Back to The Serial Terminal from h**l!....
Having spent quite some time recapping most of the S100 cards in the IMS8000 computer I turned my attention back to the dreaded ADDS Regent 20 terminal.
When I started on this restoration I had in my mind all sorts of difficult scenarios resurrecting the 35 year old computer, digital oscillator board and keyboard console but to date the unpleasant surprise has been the serial terminal which has posed a string of issues that need resolving.
The biggest problem has centered around the Matsushita monitor chassis and picture tube. For reasons never likely to be known the glass pip on the end of the CRT was cracked off. Whether this was the result of an accident or whether it was deliberately let down in a workshop is subject to pure speculation.
As time as gone by I am starting to wonder if its in fact the latter as since making this discovery I have also noticed that the diode that rectifies one of the LOPT secondaries feeding around 70 volts to the top side of the video transistor has been removed and not replaced.
As a separate task I decided to source a monitor with similar scan rates and resolution as a potential donor replacement chassis for the original. It turned out that the old GT65 monochrome monitor for the CPC464 personal computer was very similar so I located one and purchased it.
On arrival I managed to feed the appropriate signals from the main processor board in the terminal to the monitor. After a bit of tweaking sure enough up came a stable picture but to my dismay the picture was far too wide and some 20% of the end of the lines were beyond the edge of the screen. Sadly this monitor has no width control and all manner of tweaking including the B+ rail had insufficient effect.
All was not lost...
What this proved was that the picture tube in the GT65 is good and has the same pinout, neck width and mounting positions as the failed CRT in the terminal. What it also proves is that the terminal electronics are working perfectly...
But if that wasn't enough...
To my frustration, having got a picture out of the terminal I quickly discovered at least 5 keys didn't work on its keyboard!!
I removed the keyboard and unscrewed the pcb assembly from the keytops only to be cruelly reminded of a past experience with a keyboard of the same design. The keyboard turns out to be a Cherry "Solid State" capacitive foam and foil type mechanism which are notorious for giving trouble if the foil pads have started to corrode.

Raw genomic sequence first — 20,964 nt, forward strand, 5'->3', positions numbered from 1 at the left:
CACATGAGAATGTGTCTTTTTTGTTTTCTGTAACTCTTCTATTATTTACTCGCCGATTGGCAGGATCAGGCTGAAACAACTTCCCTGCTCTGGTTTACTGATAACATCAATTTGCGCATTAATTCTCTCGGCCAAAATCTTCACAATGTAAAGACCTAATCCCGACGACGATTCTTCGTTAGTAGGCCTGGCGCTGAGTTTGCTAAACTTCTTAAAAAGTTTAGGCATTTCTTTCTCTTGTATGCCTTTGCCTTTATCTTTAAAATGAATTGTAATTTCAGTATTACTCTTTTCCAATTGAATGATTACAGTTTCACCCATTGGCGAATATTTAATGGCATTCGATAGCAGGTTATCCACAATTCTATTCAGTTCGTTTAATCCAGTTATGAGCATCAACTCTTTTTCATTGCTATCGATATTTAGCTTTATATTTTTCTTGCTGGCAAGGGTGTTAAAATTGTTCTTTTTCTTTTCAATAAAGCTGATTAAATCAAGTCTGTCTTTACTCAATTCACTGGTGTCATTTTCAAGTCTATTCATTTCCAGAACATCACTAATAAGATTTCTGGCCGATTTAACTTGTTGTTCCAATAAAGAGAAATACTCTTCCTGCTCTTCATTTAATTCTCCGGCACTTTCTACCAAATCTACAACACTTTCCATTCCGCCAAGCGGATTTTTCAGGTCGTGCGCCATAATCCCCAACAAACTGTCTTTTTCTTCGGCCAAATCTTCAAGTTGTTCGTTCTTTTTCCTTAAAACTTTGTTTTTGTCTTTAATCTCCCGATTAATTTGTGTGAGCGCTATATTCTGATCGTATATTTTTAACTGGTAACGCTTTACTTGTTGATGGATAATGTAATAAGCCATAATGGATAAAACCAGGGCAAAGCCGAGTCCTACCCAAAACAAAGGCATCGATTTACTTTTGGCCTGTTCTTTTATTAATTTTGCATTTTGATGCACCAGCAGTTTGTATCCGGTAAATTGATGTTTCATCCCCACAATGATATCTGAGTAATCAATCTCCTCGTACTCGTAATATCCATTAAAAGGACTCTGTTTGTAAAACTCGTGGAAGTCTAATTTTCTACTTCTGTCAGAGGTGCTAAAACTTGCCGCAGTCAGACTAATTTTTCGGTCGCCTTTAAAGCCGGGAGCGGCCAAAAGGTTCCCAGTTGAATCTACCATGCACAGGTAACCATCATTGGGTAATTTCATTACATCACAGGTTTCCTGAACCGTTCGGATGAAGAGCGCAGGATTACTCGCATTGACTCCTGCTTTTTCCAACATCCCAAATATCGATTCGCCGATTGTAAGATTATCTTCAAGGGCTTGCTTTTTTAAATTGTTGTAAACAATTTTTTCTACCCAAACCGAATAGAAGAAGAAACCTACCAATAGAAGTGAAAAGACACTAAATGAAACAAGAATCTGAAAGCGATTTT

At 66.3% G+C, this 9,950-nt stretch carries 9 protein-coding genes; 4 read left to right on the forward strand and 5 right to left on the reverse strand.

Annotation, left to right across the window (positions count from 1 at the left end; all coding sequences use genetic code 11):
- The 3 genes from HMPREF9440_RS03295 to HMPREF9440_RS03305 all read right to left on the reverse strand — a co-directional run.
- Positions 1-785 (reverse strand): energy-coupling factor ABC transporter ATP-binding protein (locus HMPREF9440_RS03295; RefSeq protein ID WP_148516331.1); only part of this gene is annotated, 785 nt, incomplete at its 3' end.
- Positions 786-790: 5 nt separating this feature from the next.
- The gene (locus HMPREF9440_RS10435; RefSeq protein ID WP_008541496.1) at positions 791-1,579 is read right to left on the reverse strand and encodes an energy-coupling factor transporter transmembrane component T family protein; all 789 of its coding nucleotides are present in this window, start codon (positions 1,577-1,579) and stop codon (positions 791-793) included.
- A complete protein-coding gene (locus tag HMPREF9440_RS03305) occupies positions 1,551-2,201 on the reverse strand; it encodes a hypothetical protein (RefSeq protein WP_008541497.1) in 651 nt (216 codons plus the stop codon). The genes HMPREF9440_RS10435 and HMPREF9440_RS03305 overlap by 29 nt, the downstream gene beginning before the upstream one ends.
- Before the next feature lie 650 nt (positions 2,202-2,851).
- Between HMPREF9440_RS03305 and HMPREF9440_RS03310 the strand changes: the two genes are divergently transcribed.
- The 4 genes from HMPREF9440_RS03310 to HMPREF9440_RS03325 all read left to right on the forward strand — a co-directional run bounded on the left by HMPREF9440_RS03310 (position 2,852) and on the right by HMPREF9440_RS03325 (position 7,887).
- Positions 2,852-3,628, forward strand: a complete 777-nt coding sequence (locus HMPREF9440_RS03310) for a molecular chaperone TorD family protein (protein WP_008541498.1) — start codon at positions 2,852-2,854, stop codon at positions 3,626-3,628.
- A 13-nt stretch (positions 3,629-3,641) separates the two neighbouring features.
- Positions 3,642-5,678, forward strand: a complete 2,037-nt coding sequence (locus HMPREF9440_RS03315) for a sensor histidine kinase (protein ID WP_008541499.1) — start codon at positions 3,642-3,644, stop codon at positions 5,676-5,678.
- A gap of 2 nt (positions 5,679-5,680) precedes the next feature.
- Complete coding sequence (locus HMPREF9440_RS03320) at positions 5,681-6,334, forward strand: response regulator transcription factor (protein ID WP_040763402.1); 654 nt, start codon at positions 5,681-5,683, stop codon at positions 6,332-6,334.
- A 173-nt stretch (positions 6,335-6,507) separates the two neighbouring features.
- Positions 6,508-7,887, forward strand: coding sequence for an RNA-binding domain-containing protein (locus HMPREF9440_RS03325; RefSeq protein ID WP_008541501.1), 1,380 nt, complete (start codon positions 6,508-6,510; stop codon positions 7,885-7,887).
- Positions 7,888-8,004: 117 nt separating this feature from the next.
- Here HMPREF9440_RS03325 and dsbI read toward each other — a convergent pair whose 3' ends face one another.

Unfortunately it seems a report of beer being fed to the monster may not be so far from the truth!... sure enough all 5 failed keys were in a cluster with a curious sticky tidemark around them.
Fortunately this form of keyboard is modular so I quickly decided to remove the faulty keys and swap them for a number of lesser used keys having swapped over their key tops.
So at least I have all of the letters and numbers available again.
It seems this form of keyboard was not in manufacture for a very long time and I'm really struggling to find a specific model of keyboard from the era that could possibly be used as a donor for replacement key contacts.
So the next task is to remove the CRT from the GT65 (having remembered to discharge it first!!) and fit it in the metal chassis of the original monitor. With the help of another Regent 20 owner I then need to determine exactly what type of diode has been removed, fit it, and carefully attempt to power the terminal monitor up.
A slightly nicer task was recapping the Z80 processor S100 bus card which turned out very neatly:
And another successful task...
At 35 years old the contents of the IPL ROM (Initial Program Loader) on the I/O card was seriously living on borrowed time. The problem was that most modern EPROM programmers won't touch 2708 ROMS as they need several supply rails to read and write. I was really struggling to find a suitable programmer when I finally stumbled across the curiously retro Andromeda Research EPROM+ (AR-32a) that supports these chips as well as most of the fusable link Bi Polar PROMs on the digital oscillator board.
What I like about this programmer is the fact that the software is bootable and will run on just about any knackered old PC as long as it has a serial port. No drivers or anything are required - just stick the CD in and go... and they really mean it.. I grabbed a 15 year old laptop and within 5 minutes the system was up and running!
Only another 10 minutes later I had read the contents of the original IPL ROM (which is almost impossible to obtain!) and burn it onto another 2708 which booted and ran perfectly in the IMS8000... phew!!